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Article
December 8, 1993

Data Audit for Clinical Trials-Reply

Author Affiliations

Walter Reed Army Medical Center Washington, DC

JAMA. 1993;270(22):2685. doi:10.1001/jama.1993.03510220041026

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Abstract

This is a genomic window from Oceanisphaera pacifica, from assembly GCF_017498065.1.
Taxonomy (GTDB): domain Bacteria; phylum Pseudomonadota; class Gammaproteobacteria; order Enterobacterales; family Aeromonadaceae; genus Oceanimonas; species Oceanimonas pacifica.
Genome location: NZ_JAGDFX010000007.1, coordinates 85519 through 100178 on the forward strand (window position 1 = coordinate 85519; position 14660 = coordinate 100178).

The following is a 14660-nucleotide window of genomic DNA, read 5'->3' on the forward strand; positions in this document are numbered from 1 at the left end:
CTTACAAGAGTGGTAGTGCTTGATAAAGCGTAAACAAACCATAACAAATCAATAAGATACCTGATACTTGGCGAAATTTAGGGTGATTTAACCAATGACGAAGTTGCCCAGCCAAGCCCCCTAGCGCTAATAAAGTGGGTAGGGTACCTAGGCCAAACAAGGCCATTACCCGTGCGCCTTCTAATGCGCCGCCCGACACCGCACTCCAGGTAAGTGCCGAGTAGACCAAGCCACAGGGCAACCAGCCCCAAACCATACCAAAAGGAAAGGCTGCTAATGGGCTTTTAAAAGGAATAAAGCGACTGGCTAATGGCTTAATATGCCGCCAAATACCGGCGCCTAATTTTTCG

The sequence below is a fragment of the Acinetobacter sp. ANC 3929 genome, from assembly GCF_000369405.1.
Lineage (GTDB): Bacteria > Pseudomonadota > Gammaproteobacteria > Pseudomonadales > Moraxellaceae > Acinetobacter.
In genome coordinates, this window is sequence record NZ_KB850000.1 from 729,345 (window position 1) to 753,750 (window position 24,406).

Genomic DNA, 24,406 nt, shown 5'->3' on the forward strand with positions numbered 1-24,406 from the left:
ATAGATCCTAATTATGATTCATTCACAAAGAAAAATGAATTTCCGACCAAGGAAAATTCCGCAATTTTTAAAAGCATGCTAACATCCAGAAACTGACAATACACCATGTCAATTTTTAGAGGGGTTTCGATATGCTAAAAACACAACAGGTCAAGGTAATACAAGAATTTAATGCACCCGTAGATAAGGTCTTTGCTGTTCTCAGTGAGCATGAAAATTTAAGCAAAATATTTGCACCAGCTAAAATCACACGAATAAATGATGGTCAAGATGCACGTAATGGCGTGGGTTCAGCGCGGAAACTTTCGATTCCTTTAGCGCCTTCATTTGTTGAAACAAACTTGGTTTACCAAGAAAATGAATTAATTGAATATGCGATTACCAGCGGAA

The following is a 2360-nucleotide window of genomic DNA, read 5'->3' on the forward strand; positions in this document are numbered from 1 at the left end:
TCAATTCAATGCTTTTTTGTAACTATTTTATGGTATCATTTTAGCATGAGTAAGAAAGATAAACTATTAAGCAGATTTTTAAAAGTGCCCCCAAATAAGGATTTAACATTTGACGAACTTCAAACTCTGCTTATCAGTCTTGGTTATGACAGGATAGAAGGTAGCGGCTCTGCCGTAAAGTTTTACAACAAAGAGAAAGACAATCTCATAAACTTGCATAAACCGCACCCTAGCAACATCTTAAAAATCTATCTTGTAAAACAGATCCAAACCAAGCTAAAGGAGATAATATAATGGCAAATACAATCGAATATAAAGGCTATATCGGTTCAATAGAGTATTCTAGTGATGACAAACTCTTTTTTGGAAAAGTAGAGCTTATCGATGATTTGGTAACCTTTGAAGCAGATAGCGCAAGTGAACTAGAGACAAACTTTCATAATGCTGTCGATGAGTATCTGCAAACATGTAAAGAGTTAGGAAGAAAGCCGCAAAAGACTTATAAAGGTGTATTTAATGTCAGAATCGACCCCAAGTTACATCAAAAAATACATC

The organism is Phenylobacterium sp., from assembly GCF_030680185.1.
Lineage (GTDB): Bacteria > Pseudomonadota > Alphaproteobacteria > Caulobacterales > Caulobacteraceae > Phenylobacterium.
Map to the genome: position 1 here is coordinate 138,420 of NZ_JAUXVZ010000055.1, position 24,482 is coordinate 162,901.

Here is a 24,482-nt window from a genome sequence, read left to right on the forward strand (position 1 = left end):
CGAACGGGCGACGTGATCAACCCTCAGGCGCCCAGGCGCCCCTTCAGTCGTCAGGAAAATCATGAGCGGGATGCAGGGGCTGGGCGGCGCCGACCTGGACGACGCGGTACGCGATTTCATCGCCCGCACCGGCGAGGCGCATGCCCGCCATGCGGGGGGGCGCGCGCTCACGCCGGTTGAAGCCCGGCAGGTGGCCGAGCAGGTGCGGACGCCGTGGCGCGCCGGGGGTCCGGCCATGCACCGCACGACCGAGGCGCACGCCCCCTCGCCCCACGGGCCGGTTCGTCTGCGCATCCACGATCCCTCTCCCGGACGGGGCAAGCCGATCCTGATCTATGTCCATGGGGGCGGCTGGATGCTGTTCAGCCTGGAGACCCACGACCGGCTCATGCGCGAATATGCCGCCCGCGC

In Reply.  —Some of the Cancer and Leukemia Group B studies do prohibit use of certain concurrent medications. These prohibitions are usually limited to corticosteroids in such malignancies as myeloma, breast carcinoma, and lymphomas. Dr Wilson asks if our audit process critiques protocol deviations where a prohibited drug is given anyway. The answer is, "Yes indeed," and when this occurs, it is coded as a major deviation. This deviation occurs most often in use of dexamethasone as an antiemetic to be administered with chemotherapy. There are a number of such additional issues that could have been evaluated in our analysis of the audit reports generated during the past 11 years. However, we chose to assess those protocol deviations and administrative deficiencies that we thought were particularly important. Although I cannot provide Wilson with a precise figure of how often this sort of protocol deviation occurs, a reasonable estimate is something

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